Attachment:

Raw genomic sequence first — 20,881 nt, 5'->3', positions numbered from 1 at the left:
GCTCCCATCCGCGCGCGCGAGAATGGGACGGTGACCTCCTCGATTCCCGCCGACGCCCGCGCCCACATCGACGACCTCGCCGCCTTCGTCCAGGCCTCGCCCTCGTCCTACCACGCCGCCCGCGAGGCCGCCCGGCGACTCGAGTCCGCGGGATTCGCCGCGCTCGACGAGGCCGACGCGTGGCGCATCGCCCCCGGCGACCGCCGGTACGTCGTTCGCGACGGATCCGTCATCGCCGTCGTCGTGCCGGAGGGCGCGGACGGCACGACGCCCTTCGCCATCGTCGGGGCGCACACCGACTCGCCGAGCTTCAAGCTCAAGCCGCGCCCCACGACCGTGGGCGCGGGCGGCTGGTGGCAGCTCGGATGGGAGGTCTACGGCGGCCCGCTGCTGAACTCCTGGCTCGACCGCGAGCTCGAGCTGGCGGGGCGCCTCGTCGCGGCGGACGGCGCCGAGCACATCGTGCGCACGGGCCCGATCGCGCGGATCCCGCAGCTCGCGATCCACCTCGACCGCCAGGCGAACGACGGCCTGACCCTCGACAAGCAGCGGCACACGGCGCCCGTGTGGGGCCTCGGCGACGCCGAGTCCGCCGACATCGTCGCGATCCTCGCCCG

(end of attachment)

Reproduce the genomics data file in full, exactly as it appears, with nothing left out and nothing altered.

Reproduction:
Raw genomic sequence first — 20,881 nt, 5'->3', positions numbered from 1 at the left:
GCTCCCATCCGCGCGCGCGAGAATGGGACGGTGACCTCCTCGATTCCCGCCGACGCCCGCGCCCACATCGACGACCTCGCCGCCTTCGTCCAGGCCTCGCCCTCGTCCTACCACGCCGCCCGCGAGGCCGCCCGGCGACTCGAGTCCGCGGGATTCGCCGCGCTCGACGAGGCCGACGCGTGGCGCATCGCCCCCGGCGACCGCCGGTACGTCGTTCGCGACGGATCCGTCATCGCCGTCGTCGTGCCGGAGGGCGCGGACGGCACGACGCCCTTCGCCATCGTCGGGGCGCACACCGACTCGCCGAGCTTCAAGCTCAAGCCGCGCCCCACGACCGTGGGCGCGGGCGGCTGGTGGCAGCTCGGATGGGAGGTCTACGGCGGCCCGCTGCTGAACTCCTGGCTCGACCGCGAGCTCGAGCTGGCGGGGCGCCTCGTCGCGGCGGACGGCGCCGAGCACATCGTGCGCACGGGCCCGATCGCGCGGATCCCGCAGCTCGCGATCCACCTCGACCGCCAGGCGAACGACGGCCTGACCCTCGACAAGCAGCGGCACACGGCGCCCGTGTGGGGCCTCGGCGACGCCGAGTCCGCCGACATCGTCGCGATCCTCGCCCG